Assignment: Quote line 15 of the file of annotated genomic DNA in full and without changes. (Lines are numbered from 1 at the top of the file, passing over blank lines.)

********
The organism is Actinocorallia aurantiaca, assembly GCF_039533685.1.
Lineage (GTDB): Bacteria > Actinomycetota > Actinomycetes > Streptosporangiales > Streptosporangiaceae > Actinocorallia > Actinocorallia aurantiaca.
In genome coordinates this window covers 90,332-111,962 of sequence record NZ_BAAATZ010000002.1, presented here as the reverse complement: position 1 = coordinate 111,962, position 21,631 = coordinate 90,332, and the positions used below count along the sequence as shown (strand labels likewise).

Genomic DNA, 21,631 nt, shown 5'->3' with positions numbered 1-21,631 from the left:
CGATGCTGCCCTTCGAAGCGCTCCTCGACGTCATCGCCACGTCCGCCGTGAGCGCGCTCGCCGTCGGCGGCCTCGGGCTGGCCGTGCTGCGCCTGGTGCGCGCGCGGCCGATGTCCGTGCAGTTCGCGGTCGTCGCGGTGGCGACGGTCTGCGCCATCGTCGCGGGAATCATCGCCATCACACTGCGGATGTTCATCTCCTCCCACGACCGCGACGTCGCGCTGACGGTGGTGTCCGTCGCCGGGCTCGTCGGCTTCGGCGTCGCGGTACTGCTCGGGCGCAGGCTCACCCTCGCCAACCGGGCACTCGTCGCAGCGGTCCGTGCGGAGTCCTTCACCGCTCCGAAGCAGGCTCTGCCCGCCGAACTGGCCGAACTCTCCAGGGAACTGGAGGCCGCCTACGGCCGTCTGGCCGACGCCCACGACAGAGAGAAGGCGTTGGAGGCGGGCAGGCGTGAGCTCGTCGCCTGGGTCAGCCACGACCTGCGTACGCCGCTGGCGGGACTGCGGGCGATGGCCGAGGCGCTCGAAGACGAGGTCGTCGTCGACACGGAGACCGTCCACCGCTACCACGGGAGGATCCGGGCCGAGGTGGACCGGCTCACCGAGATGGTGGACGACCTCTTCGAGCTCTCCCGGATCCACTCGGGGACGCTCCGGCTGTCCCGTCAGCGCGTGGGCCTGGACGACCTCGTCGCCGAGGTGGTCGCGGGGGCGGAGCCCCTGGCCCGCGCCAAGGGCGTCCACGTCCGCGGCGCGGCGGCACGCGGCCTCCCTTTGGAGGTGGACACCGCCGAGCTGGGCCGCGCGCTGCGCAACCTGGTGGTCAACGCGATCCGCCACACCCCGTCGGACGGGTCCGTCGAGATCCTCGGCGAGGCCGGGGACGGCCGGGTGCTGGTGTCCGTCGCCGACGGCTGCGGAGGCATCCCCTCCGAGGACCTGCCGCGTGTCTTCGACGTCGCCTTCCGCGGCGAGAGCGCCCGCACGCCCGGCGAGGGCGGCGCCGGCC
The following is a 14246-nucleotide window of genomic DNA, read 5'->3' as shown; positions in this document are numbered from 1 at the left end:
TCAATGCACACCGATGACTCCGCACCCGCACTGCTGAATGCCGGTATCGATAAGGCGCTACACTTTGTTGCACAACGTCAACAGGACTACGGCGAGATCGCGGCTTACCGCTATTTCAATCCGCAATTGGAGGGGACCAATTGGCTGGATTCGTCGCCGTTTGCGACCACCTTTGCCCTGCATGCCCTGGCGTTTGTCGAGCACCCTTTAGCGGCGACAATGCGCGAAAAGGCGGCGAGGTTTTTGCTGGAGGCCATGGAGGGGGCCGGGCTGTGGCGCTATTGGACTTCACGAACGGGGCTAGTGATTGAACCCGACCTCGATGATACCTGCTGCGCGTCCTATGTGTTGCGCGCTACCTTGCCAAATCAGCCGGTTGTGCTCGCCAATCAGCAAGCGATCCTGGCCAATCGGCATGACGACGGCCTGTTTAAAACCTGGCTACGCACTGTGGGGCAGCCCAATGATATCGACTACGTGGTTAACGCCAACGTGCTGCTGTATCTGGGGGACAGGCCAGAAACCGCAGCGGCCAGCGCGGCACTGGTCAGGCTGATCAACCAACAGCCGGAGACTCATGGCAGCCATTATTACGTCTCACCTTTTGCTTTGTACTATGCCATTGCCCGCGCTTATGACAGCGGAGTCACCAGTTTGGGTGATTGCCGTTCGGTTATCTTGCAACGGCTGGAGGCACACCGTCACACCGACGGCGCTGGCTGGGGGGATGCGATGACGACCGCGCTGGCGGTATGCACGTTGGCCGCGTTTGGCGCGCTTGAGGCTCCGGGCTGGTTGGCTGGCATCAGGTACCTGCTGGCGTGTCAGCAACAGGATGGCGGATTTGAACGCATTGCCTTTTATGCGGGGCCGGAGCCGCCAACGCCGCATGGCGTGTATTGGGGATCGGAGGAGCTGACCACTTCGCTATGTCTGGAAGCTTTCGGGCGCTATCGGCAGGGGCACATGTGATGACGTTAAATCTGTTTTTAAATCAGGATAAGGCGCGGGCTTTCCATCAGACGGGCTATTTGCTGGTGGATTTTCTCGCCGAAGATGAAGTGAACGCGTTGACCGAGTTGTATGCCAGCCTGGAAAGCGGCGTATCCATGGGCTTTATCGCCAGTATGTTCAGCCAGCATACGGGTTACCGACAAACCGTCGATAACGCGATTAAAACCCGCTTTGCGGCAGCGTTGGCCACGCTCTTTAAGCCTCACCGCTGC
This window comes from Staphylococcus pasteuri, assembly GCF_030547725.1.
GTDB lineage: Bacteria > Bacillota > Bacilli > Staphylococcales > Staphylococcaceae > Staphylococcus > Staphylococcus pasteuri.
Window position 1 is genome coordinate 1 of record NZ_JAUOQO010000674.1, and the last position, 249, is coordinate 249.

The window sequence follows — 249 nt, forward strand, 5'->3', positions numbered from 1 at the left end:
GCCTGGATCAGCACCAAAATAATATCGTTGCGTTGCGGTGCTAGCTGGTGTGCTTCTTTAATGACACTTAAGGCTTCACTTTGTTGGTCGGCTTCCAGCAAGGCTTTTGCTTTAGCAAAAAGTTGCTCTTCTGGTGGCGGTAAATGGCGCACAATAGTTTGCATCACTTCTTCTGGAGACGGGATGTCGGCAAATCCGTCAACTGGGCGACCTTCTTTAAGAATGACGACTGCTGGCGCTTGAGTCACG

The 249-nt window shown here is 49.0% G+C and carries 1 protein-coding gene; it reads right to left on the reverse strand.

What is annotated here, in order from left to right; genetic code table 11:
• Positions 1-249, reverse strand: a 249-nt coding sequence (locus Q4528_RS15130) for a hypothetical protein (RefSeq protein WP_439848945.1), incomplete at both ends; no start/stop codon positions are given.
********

• Positions 1-249, reverse strand: a 249-nt coding sequence (locus Q4528_RS15130) for a hypothetical protein (RefSeq protein WP_439848945.1), incomplete at both ends; no start/stop codon positions are given.